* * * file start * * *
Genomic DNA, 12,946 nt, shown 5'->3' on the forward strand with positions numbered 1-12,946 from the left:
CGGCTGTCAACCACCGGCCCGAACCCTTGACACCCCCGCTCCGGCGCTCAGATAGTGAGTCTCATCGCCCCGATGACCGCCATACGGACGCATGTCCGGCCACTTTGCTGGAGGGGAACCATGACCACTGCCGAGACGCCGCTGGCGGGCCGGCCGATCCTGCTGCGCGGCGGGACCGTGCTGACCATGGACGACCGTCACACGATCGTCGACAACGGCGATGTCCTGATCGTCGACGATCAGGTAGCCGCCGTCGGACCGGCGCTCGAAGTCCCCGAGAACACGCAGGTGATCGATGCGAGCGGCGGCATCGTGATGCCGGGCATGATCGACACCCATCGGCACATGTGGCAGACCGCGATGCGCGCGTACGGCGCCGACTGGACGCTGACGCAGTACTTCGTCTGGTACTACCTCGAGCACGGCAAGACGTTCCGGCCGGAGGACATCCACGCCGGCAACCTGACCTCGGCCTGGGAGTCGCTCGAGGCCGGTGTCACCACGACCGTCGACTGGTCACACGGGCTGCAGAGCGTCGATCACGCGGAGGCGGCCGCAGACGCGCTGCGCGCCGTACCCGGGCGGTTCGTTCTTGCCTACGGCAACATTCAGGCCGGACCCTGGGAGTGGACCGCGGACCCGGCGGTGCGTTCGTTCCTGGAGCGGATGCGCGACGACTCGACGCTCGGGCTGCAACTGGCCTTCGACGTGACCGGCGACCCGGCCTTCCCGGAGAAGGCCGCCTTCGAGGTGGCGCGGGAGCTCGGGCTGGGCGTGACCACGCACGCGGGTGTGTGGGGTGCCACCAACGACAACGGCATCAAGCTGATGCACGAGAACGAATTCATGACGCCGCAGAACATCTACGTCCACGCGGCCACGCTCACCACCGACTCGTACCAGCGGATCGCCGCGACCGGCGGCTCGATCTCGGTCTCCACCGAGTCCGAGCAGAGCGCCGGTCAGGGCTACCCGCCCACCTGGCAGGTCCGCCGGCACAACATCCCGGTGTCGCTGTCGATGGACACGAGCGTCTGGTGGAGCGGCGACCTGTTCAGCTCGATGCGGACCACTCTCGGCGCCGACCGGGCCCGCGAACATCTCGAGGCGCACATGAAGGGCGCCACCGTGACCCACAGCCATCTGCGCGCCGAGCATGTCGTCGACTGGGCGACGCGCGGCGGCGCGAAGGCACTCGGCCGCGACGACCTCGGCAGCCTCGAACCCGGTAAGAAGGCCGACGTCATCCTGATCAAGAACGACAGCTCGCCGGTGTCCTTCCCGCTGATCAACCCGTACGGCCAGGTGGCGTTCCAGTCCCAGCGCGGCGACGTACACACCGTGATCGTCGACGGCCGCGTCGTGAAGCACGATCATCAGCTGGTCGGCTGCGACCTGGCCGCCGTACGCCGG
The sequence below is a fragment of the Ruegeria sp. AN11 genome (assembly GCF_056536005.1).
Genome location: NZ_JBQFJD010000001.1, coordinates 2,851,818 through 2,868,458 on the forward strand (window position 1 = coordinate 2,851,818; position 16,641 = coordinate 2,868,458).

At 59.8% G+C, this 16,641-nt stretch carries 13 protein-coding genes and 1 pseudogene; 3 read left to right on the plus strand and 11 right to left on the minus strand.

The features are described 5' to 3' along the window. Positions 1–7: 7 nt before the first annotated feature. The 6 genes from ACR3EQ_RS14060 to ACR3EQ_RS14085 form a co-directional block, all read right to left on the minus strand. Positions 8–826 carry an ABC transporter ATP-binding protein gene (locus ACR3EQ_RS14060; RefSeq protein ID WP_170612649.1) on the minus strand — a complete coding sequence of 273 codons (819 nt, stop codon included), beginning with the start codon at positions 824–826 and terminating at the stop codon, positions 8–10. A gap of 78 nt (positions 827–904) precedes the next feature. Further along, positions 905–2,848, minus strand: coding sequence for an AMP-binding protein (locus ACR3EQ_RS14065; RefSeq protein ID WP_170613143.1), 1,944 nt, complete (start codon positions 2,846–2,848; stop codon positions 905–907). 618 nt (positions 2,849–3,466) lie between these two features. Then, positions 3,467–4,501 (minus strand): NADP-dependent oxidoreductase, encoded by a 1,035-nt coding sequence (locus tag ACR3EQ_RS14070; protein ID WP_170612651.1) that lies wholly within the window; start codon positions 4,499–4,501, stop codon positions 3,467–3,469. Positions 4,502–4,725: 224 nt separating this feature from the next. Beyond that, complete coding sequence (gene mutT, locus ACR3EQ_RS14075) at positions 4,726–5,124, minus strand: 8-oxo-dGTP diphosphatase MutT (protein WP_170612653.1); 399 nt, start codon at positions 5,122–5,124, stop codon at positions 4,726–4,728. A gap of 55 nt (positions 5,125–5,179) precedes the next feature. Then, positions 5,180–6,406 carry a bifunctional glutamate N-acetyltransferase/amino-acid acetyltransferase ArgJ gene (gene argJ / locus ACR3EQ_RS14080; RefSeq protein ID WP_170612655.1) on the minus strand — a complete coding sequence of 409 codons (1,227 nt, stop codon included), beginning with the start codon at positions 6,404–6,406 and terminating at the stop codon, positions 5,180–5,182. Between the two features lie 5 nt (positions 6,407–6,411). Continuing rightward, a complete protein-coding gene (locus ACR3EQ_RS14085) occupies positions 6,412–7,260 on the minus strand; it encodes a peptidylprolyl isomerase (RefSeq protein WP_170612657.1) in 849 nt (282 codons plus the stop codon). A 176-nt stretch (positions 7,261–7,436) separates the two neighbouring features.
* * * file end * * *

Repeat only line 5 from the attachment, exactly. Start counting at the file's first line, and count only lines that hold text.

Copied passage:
At 59.8% G+C, this 16,641-nt stretch carries 13 protein-coding genes and 1 pseudogene; 3 read left to right on the plus strand and 11 right to left on the minus strand.